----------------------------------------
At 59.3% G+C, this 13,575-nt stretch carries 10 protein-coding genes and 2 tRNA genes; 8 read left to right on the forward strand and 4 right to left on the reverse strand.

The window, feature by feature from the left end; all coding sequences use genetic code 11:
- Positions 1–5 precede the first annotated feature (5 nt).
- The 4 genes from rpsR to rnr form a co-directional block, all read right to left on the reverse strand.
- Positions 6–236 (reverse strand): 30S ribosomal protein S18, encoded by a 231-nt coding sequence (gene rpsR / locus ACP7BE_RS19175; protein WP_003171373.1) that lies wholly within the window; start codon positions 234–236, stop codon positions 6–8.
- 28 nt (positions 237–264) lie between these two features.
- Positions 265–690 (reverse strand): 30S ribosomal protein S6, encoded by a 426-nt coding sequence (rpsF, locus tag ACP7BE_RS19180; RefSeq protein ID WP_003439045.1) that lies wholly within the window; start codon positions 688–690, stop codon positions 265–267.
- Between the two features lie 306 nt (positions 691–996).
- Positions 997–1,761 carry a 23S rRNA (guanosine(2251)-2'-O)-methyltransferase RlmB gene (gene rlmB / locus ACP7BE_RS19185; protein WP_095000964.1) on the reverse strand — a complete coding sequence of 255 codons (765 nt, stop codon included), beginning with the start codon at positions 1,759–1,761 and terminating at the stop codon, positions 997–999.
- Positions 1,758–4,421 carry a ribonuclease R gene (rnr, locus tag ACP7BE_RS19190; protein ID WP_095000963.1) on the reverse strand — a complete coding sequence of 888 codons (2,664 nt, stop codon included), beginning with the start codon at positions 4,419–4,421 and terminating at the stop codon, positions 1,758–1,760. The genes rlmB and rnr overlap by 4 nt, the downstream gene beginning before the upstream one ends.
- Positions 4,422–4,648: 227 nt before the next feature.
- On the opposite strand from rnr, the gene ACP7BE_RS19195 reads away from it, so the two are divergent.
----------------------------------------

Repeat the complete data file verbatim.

At 59.3% G+C, this 13,575-nt stretch carries 10 protein-coding genes and 2 tRNA genes; 8 read left to right on the forward strand and 4 right to left on the reverse strand.

The window, feature by feature from the left end; all coding sequences use genetic code 11:
- Positions 1–5 precede the first annotated feature (5 nt).
- The 4 genes from rpsR to rnr form a co-directional block, all read right to left on the reverse strand.
- Positions 6–236 (reverse strand): 30S ribosomal protein S18, encoded by a 231-nt coding sequence (gene rpsR / locus ACP7BE_RS19175; protein WP_003171373.1) that lies wholly within the window; start codon positions 234–236, stop codon positions 6–8.
- 28 nt (positions 237–264) lie between these two features.
- Positions 265–690 (reverse strand): 30S ribosomal protein S6, encoded by a 426-nt coding sequence (rpsF, locus tag ACP7BE_RS19180; RefSeq protein ID WP_003439045.1) that lies wholly within the window; start codon positions 688–690, stop codon positions 265–267.
- Between the two features lie 306 nt (positions 691–996).
- Positions 997–1,761 carry a 23S rRNA (guanosine(2251)-2'-O)-methyltransferase RlmB gene (gene rlmB / locus ACP7BE_RS19185; protein WP_095000964.1) on the reverse strand — a complete coding sequence of 255 codons (765 nt, stop codon included), beginning with the start codon at positions 1,759–1,761 and terminating at the stop codon, positions 997–999.
- Positions 1,758–4,421 carry a ribonuclease R gene (rnr, locus tag ACP7BE_RS19190; protein ID WP_095000963.1) on the reverse strand — a complete coding sequence of 888 codons (2,664 nt, stop codon included), beginning with the start codon at positions 4,419–4,421 and terminating at the stop codon, positions 1,758–1,760. The genes rlmB and rnr overlap by 4 nt, the downstream gene beginning before the upstream one ends.
- Positions 4,422–4,648: 227 nt before the next feature.
- On the opposite strand from rnr, the gene ACP7BE_RS19195 reads away from it, so the two are divergent.